Friday, 15 July 2016

canonical tag

July 15, 2016

What does a canonical tag do?

A canonical tag specifies the source URL (or original content page) of a given page to a search engine such as Google. Canonical tags are used to declare a single page as its own source or for duplicate pages to reference their source / originating page. Search Engines use the canonical tag to combat duplicate content issues and assign search engine ranking  value for that content to the page designated as the “source” URL.

Why do canonical tags matter?

Duplicate content is a big no-no to search engines. Having pages of identical or very similar content on your website is seen as a negative, and may be used by Google to devalue your website when determining rankings. If you use https on your site, utilize a content management system like WordPress or Drupal, or run an eCommerce website, the combination of different URLs people can use to access your website opens you up to a major SEO vulnerability if not properly addressed. By properly employing canonical tags to pages on your site, you can avoid this pitfall and take full advantage of both a robust site and streamlined Search Engine Optimization practices.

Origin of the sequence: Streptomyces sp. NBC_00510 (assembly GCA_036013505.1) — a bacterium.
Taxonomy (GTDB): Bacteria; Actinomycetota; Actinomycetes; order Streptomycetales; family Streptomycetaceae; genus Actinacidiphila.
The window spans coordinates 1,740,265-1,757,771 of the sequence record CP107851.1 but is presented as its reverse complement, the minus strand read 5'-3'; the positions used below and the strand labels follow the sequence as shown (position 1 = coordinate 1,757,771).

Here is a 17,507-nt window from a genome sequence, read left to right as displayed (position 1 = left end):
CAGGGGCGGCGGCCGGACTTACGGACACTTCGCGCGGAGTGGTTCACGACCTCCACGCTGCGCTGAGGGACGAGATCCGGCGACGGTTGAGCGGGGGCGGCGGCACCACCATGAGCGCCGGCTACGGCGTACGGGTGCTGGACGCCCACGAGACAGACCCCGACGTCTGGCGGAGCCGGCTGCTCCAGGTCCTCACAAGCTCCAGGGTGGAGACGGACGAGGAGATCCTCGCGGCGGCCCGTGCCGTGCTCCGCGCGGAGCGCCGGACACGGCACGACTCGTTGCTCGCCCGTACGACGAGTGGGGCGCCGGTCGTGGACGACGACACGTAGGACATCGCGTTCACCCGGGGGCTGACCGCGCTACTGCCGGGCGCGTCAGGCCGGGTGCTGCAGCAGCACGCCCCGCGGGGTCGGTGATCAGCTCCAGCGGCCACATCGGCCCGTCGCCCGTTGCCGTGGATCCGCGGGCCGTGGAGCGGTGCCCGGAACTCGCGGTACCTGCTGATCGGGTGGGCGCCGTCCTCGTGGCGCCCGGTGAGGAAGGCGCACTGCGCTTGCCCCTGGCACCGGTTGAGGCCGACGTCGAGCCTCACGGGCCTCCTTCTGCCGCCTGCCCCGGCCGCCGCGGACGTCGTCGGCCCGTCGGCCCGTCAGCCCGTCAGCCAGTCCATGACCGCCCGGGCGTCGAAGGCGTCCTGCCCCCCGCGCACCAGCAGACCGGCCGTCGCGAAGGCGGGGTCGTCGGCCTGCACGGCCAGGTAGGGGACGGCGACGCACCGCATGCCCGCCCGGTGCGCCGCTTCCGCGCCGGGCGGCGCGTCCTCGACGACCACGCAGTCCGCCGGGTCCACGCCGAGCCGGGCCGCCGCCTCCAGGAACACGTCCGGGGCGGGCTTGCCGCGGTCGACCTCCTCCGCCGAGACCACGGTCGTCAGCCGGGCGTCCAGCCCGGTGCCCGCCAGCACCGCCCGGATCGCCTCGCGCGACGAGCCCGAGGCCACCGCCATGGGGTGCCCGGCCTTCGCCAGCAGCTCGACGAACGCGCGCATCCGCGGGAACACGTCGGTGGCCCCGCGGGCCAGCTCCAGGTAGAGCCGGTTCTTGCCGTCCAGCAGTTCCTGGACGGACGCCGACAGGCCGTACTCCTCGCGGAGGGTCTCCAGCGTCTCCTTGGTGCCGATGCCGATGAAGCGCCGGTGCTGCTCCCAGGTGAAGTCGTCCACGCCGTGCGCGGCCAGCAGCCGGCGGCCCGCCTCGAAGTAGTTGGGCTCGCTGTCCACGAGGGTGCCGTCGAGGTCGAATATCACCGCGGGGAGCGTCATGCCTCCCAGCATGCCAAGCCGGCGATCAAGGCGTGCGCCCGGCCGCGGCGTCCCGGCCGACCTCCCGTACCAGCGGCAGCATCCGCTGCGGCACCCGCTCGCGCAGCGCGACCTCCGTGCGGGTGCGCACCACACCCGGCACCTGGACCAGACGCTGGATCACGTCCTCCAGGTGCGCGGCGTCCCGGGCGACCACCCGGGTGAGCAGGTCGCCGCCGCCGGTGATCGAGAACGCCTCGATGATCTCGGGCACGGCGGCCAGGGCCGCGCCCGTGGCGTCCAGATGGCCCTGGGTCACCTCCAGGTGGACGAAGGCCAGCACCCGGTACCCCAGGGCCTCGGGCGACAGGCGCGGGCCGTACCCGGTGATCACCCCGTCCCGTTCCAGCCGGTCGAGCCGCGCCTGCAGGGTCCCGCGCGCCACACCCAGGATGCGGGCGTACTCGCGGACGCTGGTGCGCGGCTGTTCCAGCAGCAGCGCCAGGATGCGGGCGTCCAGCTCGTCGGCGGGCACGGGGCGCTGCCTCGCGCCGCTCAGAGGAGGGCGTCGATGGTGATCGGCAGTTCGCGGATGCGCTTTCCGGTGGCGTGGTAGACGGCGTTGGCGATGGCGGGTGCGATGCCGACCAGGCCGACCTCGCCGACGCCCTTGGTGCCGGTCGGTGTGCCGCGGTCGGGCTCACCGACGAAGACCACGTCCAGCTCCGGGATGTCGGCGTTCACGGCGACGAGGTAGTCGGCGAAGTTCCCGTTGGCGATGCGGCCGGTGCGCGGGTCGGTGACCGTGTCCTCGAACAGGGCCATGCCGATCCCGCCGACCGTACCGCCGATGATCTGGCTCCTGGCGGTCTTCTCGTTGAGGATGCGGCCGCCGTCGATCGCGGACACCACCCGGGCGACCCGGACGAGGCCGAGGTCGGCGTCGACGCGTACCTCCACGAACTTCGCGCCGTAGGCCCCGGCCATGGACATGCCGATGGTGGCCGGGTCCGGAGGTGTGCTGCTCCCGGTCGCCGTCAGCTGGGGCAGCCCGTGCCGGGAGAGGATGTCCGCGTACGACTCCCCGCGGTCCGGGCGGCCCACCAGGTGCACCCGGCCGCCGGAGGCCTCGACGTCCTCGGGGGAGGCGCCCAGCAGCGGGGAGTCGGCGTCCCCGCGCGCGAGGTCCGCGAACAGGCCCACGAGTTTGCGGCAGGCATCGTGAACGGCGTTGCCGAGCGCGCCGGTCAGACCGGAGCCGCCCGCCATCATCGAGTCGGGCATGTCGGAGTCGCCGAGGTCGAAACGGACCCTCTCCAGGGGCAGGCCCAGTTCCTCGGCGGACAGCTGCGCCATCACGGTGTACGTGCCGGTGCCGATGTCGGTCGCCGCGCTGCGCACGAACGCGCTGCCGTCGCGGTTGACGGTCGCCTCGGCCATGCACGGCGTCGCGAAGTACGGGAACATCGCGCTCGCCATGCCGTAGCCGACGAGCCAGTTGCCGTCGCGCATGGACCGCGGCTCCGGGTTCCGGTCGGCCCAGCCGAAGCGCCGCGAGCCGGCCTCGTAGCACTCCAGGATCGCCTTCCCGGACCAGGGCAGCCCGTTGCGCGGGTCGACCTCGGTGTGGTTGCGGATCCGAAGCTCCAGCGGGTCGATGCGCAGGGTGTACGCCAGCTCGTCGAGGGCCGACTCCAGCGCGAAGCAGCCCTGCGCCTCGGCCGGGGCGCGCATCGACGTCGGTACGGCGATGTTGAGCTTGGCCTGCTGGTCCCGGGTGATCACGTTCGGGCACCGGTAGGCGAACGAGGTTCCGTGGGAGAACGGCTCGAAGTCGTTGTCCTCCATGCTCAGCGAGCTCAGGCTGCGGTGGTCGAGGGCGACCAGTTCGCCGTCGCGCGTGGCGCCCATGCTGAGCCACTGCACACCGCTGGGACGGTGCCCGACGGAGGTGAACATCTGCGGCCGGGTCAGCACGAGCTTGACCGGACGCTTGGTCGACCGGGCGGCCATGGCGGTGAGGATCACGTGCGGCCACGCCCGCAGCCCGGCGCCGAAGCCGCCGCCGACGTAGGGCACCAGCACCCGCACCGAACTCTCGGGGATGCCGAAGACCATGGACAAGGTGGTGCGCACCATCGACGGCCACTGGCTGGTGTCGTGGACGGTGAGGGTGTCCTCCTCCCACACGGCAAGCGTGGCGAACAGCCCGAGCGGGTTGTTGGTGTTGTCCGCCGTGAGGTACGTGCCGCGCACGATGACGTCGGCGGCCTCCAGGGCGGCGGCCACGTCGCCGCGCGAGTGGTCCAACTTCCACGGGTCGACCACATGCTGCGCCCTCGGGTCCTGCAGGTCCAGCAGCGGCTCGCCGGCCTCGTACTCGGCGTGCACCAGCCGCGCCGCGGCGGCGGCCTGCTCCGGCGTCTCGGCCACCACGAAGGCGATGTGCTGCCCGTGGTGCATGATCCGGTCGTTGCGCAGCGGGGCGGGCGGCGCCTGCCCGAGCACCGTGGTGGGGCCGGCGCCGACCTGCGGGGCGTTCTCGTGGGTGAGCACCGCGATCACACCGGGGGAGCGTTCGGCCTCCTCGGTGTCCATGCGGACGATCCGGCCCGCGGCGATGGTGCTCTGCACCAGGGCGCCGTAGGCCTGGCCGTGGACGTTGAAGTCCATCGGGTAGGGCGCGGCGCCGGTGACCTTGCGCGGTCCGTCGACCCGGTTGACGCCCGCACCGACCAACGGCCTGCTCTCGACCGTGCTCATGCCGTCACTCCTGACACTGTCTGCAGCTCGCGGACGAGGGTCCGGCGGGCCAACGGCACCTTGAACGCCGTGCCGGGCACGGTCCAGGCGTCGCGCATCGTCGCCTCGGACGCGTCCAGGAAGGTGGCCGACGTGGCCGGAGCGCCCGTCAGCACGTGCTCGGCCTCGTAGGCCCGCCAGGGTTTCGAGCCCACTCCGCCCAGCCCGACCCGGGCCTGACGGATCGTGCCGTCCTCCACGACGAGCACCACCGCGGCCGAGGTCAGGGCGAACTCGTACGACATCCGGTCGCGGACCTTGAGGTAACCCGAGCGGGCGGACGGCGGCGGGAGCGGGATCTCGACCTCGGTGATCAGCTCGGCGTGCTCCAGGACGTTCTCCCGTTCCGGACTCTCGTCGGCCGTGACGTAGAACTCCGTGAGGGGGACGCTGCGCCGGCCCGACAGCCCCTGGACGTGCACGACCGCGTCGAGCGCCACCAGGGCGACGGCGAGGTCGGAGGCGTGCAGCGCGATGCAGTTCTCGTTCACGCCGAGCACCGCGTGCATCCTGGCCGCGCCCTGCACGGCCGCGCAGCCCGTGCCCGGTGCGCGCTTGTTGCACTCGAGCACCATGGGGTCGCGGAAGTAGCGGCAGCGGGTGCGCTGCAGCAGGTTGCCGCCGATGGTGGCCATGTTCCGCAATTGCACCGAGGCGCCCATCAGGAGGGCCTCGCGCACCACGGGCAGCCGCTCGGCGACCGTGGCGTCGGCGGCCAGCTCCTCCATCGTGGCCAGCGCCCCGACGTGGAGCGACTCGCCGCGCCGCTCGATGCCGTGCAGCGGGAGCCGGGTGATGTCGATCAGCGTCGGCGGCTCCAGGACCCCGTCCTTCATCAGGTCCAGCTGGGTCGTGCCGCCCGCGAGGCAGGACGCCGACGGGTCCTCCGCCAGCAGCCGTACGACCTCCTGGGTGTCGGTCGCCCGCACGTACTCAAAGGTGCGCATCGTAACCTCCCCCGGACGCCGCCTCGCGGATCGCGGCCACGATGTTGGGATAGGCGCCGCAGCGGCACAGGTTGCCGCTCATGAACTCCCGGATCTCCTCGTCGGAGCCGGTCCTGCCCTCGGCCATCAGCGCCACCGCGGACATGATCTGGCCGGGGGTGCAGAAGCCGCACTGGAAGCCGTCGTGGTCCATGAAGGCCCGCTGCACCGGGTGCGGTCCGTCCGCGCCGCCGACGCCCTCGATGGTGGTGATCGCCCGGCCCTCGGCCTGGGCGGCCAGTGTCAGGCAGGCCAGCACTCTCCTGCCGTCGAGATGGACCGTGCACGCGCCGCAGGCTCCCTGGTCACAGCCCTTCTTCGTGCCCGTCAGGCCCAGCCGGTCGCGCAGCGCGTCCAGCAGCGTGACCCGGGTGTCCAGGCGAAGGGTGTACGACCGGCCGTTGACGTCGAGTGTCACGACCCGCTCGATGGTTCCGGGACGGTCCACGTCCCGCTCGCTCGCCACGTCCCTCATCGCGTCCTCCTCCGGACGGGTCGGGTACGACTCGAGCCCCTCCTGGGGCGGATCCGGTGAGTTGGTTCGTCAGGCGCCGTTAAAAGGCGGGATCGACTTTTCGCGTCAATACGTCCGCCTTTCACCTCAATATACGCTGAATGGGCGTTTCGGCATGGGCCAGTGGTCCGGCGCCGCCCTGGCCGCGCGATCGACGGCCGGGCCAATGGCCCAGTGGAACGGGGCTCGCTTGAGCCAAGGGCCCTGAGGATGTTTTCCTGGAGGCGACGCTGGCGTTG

How do I apply a canonical tag?

On the pages that you want Google to recognize as canonical, add a link tag to the head of the HTML code. For example, to designate www.om.com with the canonical tag, the code would look like:
<link rel=”canonical” href=”https://www.om.com” />
Set your preferred domain
Tell Google which version of your site's URL you prefer for your domain:
·         https://www.example.com
·         https://example.com
If you set your preferred domain as https://example.com, Google treats links to https://www.example.com exactly the same as links to https://example.com.
Read Set your preferred domain for details.
Indicate the preferred URL with the rel="canonical" link element
Suppose you want https://blog.example.com/dresses/green-dresses-are-awesome/ to be the preferred URL, even though a variety of URLs can access this content. You can indicate this to search engines as follows:
·         Mark up the canonical page and any other variants with a rel="canonical" link element.
Add a
 <link> element with the attribute rel="canonical" to the <head> section of these pages: 
<link rel="canonical" href="https://blog.example.com/dresses/green-dresses-are-awesome" />
This indicates the preferred URL to use to access the green dress post, so that the search results will be more likely to show users that URL structure. (Note: We attempt to respect this, but cannot guarantee this in all cases.)
Avoid errors: use absolute paths rather than relative paths with the rel="canonical" link element.

Use this structure:  
https://www.example.com/dresses/green/greendresss.html
Not this structure: /dresses/green/greendress.html).


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